A Deeper Look At Praise

Isn’t it so tempting to praise your child’s accomplishments? When they painted a lovely painting or earned an “A” grade, it feels natural to heap praise and approval onto them. Doesn’t it feel like it’s the right thing to do to keep them motivated? In fact, external praise can actually diminish their internal motivation. While praise beats criticism, praise should be offered judiciously. The child who is consistently praised tends to become dependent on that praise in order to feel good enough about themselves. They also tend to measure themselves based on external parameters, such as grades, talents, and trophies.

There is no doubt that criticism wounds kids. While parents often believe that they are teaching their kids important lessons when they yell, nag, and judge, they are really damaging their kids’ self-esteem. Parents often feel entitled to unleash their anger onto their children when they have messed up but in fact yelling does not change the unwanted outcome. And reacting this way does not motivate them at all. Rather, it makes them love themselves less.

In order to help kids generate lasting internal motivation, mindful parents are wise to refrain from both criticism and excessive praise. This opens the space for children to figure out how to handle their responsibilities, manage their time, and enjoy their accomplishments without needing an outside source to tell them they are good enough.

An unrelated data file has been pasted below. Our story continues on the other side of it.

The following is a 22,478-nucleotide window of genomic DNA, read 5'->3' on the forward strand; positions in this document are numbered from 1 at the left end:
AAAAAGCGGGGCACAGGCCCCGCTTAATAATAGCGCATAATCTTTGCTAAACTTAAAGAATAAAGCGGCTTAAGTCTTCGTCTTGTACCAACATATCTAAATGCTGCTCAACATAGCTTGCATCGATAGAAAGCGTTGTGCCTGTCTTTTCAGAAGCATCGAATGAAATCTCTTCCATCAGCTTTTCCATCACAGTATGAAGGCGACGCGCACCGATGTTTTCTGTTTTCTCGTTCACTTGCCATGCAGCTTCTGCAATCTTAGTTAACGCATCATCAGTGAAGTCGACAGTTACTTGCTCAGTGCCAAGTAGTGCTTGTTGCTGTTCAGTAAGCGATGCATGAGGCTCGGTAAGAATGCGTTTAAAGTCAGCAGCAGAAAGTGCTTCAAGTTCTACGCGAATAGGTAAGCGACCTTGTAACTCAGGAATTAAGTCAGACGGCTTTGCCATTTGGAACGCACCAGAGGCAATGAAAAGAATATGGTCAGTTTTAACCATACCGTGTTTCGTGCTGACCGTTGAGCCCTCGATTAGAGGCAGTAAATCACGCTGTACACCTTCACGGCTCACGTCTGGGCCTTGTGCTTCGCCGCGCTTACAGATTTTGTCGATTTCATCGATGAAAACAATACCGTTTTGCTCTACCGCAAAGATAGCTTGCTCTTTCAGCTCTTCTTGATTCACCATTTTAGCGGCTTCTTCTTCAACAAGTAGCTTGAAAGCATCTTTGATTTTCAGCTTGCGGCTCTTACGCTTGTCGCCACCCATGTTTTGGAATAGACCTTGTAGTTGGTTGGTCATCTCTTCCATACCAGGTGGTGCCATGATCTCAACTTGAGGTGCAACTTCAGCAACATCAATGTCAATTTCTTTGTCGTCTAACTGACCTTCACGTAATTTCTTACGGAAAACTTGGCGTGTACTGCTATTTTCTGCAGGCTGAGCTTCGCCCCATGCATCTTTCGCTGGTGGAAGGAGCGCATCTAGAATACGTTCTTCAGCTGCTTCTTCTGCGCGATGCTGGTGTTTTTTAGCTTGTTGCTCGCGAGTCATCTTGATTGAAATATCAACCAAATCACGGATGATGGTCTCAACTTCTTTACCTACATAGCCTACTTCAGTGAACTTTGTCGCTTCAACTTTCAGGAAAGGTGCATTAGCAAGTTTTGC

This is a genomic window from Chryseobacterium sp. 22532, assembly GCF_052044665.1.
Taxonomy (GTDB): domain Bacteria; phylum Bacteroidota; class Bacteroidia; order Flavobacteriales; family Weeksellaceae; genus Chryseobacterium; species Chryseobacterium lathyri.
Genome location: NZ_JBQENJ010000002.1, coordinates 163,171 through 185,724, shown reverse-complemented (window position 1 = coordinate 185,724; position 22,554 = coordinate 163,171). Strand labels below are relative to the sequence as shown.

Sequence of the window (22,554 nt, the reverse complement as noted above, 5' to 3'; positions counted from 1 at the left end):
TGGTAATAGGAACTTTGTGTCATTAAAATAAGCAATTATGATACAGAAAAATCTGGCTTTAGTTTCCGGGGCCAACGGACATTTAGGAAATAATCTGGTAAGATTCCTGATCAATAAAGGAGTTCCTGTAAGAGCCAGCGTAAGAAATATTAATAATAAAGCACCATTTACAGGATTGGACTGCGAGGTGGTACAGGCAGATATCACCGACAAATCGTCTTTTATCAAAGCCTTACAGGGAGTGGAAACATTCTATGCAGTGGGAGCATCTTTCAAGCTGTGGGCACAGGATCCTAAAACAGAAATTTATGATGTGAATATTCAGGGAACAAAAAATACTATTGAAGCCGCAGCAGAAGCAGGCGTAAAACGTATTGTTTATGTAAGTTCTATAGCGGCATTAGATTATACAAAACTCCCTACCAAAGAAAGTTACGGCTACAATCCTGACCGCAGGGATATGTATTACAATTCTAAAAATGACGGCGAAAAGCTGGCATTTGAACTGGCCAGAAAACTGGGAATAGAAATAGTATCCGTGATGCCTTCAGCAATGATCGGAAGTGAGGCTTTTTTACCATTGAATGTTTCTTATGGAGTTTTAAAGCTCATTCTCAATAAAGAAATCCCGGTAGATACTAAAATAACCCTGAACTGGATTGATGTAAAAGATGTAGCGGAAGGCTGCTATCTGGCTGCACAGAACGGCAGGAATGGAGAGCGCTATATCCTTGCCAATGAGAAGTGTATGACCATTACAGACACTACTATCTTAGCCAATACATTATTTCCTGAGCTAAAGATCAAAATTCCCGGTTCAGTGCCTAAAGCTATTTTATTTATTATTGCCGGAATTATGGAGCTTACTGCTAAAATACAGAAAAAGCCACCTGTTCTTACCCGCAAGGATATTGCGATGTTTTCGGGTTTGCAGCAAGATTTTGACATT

Parents often ask how to motivate their child. While nagging might generate motivation in the moment, it can also cause anxiety, anger, and even lack of motivation when used regularly. Instead, consider allowing you child to experience the consequences of their actions and inactions without your interference. If they did not study for a test, or did not practice for a big game, it is more likely that they will not do as well as they could have. In those moments, the parent would be wise not to interfere. Just let them be disappointed and trust that they will figure it out.

Another important way to teach a child to be self-motivated is to role model the desired behavior. The parent who moans and complains about their own work and fails to complete their assignments and chores on time, can expect their child to exhibit those same behaviors. If there is a behavior that you want to see in your child, do it yourself. Be the example that you want to set.

So, the next time you want to tell your child that they are the next Van Gogh or Michael Phelps, instead consider commenting on a small detail, such as the lovely colors they chose for their painting, or how wonderful it is that they never missed swim practice. Otherwise, just allow them to enjoy their accomplishments on their own and watch their motivation soar.

And don’t forget … pick up a copy of my book today: HOW TO RAISE A PARENT: Becoming a Conscious Parent in an Unconscious World. It’s chock full of lessons and stories about how to generate internal motivation and all of the essentials to become a conscious parent.